Now.,, just gotta continue doing the work… we can do it!!! 🙂

Dee December 16, 2011 at 12:42 pm

i think you’re right Steph. Just as exercise is required to keep our bodies in good shape … the work never ends for our brains either!
In any relationship beyond the one we have with ourselves, the other person is likewise responsible for their own thoughts, words & actions, (attitude, behaviour, beliefs, ethics, goals, mistakes, successes, failures etc.) and ultimate happiness.

I have learned a lot of painful lessons in my relationships too. Altho’ it never feels good at the time, I’ve found that there are always signs pointing us in a certain direction or back on the right path. So often I have found myself chasing my own tail ~ running in circles with some relationships that were wrong for me. I’ve learned that even failures are necessary to teach us important things, to forgive, to honour ourselves and to never stop growing.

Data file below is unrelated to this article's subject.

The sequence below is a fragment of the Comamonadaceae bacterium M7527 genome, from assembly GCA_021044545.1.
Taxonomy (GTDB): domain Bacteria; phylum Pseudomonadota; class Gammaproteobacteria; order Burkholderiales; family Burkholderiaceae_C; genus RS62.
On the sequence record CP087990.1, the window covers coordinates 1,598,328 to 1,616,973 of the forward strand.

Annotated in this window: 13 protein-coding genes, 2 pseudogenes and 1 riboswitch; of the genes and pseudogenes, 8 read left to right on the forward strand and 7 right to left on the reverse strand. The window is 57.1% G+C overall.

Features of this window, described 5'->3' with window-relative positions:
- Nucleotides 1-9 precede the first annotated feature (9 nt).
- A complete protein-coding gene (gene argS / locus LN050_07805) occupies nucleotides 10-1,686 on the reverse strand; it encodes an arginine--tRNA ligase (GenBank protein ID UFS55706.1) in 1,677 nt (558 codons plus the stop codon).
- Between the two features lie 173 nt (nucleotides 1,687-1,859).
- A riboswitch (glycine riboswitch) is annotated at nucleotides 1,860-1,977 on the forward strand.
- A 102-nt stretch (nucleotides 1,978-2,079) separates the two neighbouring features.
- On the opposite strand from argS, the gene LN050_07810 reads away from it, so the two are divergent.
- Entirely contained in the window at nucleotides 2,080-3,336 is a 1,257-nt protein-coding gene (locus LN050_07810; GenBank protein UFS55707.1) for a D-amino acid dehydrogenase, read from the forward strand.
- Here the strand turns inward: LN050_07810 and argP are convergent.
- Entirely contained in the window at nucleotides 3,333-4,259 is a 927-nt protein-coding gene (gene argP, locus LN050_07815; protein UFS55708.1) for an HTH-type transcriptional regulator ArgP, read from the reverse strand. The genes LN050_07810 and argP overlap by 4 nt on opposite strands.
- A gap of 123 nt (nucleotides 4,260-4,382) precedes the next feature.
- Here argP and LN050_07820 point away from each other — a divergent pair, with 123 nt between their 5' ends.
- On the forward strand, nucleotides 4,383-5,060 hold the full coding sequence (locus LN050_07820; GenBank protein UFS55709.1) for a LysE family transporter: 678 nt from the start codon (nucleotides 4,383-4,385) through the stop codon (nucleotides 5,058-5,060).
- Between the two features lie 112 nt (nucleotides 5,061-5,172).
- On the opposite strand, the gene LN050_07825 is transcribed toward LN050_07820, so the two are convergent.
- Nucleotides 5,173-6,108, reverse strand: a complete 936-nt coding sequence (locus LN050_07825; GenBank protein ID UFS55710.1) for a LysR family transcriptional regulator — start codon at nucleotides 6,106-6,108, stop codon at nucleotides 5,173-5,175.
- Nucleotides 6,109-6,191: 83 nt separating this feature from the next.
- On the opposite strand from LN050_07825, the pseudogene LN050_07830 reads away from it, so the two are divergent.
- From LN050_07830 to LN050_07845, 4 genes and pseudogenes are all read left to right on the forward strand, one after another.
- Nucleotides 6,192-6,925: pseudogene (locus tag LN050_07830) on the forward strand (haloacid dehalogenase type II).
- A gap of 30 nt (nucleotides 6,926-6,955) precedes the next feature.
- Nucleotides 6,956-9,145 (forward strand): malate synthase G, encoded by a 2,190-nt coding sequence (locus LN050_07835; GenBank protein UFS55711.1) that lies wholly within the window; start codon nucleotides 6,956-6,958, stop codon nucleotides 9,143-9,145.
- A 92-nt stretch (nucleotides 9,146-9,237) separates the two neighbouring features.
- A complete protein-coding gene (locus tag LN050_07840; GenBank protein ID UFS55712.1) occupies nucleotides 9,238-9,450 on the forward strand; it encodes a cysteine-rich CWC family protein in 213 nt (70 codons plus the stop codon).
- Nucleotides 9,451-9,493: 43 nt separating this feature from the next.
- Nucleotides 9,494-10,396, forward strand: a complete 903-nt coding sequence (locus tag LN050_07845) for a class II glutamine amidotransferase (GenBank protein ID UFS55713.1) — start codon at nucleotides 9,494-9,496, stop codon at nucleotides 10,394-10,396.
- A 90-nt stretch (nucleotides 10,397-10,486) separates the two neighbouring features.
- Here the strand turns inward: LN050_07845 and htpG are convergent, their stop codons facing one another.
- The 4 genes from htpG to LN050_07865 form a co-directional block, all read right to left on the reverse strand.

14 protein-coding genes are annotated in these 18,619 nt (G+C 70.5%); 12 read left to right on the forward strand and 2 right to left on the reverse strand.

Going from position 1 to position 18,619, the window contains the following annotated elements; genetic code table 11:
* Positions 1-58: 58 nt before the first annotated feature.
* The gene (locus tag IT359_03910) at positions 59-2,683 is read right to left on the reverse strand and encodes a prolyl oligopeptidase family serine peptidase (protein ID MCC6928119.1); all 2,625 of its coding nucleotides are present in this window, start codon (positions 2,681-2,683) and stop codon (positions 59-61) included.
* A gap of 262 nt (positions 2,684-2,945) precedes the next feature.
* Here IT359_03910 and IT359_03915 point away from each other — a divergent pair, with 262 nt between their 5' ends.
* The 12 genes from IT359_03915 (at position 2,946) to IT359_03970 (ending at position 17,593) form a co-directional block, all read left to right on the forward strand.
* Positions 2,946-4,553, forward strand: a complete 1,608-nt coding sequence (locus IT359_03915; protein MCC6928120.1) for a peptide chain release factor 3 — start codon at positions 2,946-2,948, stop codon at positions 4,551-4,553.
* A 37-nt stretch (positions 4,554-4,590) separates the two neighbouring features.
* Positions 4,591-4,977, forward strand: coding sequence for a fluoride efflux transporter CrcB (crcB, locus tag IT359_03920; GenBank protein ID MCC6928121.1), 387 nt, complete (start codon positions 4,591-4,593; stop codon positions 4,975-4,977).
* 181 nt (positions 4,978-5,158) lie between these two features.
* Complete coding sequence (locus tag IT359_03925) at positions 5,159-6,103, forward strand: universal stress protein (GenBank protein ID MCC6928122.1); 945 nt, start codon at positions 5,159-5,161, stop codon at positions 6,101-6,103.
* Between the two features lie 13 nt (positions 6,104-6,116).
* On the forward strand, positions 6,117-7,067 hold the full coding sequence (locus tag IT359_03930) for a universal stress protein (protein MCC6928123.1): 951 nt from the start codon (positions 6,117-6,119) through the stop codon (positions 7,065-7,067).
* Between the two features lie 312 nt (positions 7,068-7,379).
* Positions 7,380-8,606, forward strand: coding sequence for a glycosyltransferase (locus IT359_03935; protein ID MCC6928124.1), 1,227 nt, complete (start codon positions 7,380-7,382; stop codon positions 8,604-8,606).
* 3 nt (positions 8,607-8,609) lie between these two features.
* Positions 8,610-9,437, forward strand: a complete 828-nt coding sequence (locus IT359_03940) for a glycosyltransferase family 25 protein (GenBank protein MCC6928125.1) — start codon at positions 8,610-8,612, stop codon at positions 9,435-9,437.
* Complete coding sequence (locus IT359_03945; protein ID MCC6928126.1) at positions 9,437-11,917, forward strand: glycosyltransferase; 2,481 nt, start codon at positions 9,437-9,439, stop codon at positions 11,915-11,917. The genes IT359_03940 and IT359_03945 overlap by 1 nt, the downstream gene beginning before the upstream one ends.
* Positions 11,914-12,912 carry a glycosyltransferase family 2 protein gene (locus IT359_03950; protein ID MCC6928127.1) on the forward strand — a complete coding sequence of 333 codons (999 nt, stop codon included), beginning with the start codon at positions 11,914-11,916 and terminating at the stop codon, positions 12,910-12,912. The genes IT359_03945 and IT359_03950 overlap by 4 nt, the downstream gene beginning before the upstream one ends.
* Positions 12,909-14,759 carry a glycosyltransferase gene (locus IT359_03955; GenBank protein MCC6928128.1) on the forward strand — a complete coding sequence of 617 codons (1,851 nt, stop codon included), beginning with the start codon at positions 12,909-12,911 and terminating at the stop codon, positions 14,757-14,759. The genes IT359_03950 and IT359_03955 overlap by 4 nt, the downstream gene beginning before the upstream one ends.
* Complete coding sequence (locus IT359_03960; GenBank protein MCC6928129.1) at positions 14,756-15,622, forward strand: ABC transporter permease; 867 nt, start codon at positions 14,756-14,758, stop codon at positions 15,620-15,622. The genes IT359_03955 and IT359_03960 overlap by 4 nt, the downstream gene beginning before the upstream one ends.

So I hope you will share some of your insights from Radical Forgiveness on Live Lighter, just as you have with other life challenges to help the rest of us learn too. 😀

Head Health Nutter December 16, 2011 at 4:54 pm

Thank you for sharing your personal experience, Dee. It’s so funny how we make up stories just so we can be right and protect our egos! lol

Ah, but according to Colin Tipping, this is us being human and it’s important to love and accept ourselves just as we are and for being human. I’d definitely like to review this book and share some of the results from the exercises.

I hope through these spiritual exercises that the challenges will get easier. *fingers crossed*

I guess like you mentioned above, there are signs to look out for as to what direction to head, finding all the “right” things to welcome into our lives. 🙂